Cookie policy notice

By continuing to use this site you agree to our cookies policy below:
Since 26 May 2011, the law now states that cookies on websites can ony be used with your specific consent. Cookies allow us to ensure that you enjoy the best browsing experience.

This site is intended for health professionals only

At the heart of general practice since 1960

GP's fury as referrals ignored

U-turn on 'over-performance'

The Government has done a U-turn on its decision not to increase a series of fees and allowances to GPs because they had 'over-performed' on the contract.

Ministers had refused to raise locum payments, prolonged study leave allowances and retainer scheme payments for 2005/6. But these will all now rise by 3.225 per cent ­ in line with other increases in GPs' fees.

The GPC argued the payments were part of the three-year, 10 per cent pay deal struck with ministers in 2003.

Alzheimer's challenge to NICE

The Government has challenged NICE to prove it has the evidence to back up its controversial decision to withdraw four Alzheimer's drugs from use in the NHS.

In response to the consultation on the preliminary NICE ruling, Health Secretary

John Reid asked whether the institute had compared the cost of donepezil, rivastigmine, galantamine and memantine with non-drug interventions.

Although NICE generally only considers NHS costs, Mr Reid called on them to factor carer

time into cost-effectiveness calculations when drawing up final guidance due out in October.

Home visits decline steadily

Fewer than one GP consultation in 20 is a home visit, latest figures reveal. The figure compares with around one in five in 1971.

Some 10 per cent of consultations are now conducted by telephone, with 86 per cent done in the surgery.

The survey of social trends by National Statistics showed people were more likely to be satisfied with GP services than other parts of the NHS.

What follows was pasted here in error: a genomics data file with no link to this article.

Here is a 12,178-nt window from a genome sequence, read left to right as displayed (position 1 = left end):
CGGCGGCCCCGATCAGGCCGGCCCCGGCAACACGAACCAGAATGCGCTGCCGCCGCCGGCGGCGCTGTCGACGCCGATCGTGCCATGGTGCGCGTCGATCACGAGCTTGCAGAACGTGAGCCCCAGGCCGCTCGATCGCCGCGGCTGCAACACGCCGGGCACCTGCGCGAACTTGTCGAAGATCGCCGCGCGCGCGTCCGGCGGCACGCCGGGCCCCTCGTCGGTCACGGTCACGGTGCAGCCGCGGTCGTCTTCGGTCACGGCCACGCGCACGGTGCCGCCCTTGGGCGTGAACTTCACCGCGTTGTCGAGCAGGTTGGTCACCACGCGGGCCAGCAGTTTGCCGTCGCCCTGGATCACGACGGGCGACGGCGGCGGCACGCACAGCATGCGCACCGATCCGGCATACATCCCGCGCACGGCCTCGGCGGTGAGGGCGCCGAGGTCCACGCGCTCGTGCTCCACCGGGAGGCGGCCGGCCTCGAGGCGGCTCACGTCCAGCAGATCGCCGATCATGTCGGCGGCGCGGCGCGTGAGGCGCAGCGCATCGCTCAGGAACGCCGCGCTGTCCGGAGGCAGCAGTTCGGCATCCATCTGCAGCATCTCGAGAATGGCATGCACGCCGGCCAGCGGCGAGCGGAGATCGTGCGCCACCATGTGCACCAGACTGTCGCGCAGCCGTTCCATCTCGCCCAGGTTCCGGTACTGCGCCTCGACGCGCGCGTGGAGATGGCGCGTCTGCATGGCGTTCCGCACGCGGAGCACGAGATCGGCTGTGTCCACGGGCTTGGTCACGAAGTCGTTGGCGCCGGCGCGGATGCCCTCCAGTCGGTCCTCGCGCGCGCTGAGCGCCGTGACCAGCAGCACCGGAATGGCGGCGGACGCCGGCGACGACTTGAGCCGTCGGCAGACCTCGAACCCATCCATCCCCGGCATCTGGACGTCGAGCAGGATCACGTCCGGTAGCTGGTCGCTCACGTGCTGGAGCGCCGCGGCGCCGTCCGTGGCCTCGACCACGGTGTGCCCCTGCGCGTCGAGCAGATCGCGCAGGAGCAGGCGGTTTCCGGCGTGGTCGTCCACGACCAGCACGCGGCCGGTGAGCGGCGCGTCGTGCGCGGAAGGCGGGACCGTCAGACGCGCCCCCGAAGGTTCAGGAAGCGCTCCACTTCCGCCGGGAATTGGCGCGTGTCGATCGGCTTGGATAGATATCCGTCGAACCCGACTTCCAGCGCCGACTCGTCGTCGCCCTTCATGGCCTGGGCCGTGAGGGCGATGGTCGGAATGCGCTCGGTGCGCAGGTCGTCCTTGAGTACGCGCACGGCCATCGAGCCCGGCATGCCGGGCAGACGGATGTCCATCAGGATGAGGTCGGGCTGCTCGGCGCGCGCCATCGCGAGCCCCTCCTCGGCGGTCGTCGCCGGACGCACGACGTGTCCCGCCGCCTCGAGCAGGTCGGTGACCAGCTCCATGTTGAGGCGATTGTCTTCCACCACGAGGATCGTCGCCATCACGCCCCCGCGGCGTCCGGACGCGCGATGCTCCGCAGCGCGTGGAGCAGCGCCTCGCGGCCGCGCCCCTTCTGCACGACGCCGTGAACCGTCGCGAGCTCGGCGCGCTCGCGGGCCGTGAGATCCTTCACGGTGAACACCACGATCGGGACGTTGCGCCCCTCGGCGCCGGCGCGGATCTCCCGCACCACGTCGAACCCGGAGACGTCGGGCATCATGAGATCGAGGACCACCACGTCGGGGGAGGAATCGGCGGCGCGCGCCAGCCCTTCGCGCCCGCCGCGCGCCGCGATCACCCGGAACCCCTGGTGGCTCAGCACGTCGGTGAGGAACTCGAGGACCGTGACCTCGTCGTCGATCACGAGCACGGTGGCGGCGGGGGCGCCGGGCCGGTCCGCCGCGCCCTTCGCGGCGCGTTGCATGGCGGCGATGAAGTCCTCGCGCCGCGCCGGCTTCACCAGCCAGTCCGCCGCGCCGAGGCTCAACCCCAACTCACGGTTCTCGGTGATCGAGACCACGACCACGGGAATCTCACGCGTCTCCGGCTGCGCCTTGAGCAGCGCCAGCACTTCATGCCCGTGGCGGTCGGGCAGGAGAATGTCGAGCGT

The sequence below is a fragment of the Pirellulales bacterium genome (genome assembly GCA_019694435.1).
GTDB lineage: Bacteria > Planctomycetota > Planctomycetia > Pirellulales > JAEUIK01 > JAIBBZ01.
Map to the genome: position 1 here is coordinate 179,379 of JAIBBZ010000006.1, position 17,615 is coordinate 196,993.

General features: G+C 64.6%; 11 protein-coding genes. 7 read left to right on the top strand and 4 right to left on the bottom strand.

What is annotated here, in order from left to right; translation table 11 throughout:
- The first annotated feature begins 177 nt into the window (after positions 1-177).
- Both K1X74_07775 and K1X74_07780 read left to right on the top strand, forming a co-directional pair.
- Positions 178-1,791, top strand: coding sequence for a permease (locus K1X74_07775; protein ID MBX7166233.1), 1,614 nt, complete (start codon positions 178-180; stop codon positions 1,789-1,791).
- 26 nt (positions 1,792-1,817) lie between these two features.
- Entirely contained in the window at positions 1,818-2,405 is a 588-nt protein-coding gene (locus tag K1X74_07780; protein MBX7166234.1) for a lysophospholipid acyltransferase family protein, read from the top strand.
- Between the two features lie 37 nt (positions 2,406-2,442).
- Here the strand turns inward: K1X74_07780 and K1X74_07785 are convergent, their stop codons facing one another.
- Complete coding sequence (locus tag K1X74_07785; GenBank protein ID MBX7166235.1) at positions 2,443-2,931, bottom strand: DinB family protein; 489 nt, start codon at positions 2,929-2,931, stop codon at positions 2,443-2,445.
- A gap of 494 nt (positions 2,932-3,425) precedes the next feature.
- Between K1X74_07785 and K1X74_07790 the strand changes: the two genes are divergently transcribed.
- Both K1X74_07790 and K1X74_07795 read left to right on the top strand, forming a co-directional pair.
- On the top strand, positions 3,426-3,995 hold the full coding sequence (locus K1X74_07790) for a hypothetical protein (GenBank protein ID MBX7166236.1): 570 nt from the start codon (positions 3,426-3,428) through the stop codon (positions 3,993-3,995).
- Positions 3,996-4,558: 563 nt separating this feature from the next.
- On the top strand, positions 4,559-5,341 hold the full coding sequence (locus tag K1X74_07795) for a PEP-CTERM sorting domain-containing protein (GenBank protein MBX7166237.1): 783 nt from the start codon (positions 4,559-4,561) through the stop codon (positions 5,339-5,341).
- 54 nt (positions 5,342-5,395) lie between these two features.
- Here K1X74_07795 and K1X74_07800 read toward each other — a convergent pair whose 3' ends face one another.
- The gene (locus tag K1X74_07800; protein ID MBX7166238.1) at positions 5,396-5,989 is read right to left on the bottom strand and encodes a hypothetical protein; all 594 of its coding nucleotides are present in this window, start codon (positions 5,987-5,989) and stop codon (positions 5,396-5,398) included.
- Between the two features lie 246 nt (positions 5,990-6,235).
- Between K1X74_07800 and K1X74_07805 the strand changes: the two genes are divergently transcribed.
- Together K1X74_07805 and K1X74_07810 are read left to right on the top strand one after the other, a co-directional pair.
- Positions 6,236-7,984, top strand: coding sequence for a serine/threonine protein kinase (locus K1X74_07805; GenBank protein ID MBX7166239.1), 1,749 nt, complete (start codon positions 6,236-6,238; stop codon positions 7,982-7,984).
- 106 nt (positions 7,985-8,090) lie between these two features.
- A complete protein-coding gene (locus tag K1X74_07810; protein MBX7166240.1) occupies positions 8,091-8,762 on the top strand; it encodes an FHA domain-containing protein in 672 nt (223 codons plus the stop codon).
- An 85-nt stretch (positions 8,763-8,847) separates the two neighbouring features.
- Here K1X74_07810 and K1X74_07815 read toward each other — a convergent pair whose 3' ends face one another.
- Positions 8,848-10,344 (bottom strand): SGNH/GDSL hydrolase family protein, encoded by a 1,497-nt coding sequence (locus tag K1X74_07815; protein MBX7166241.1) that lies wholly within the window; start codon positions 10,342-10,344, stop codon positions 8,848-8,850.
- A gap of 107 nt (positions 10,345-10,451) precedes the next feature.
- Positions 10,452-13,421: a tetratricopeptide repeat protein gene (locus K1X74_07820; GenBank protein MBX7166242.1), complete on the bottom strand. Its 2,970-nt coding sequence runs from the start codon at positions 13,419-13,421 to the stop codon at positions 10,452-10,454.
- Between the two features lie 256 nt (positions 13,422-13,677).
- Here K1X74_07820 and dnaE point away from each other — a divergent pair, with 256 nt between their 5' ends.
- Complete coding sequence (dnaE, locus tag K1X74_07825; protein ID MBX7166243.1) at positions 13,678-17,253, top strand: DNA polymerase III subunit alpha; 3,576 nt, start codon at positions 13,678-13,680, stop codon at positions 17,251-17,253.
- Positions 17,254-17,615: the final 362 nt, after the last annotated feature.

New NICE guidelines on PTSD

NICE has issued guidelines on how to improve the recognition, screening and treatment of post-traumatic stress disorder (PTSD) in

children and adults in primary and secondary care.

The guidance recommends that where the symptoms of PTSD, which affects 5 per cent of men and 10 per cent of women, are mild and have been present for less than four weeks, watchful waiting should be considered.

All others with PTSD should be offered a course of trauma-focused psychological treatment on an individual outpatient basis.

Bid to save registered lists

GP negotiators believe they can persuade the Government to back down on its plans to abolish registered lists.

Dr Richard Vautrey (left), GPC negotiator, said the plans were 'a major concern' but were an election stunt which Labour would be forced to ditch if they were returned to office.

He said the ministers would have to discuss any proposals with the GPC and it would show they were unworkable.

Revalidation pledge by GPC

The GPC is planning a 'robust' response to the Chief Medical Officer's review of revalidation which will argue against a 'name, blame and shame' culture.

Dr Hamish Meldrum, GPC chair, said the response would call for appraisal and revalidation to remain separate.

He said: 'We felt appraisal should remain educational and revalidation should be about how you seek out poorly-performing doctors'.

The GPC will also warn that adopting a similar scheme to airline pilots ­ who spend around 15 per cent of their time training ­ would need a significant boost in resources.

Rate this article 

Click to rate

  • 1 star out of 5
  • 2 stars out of 5
  • 3 stars out of 5
  • 4 stars out of 5
  • 5 stars out of 5

0 out of 5 stars

Have your say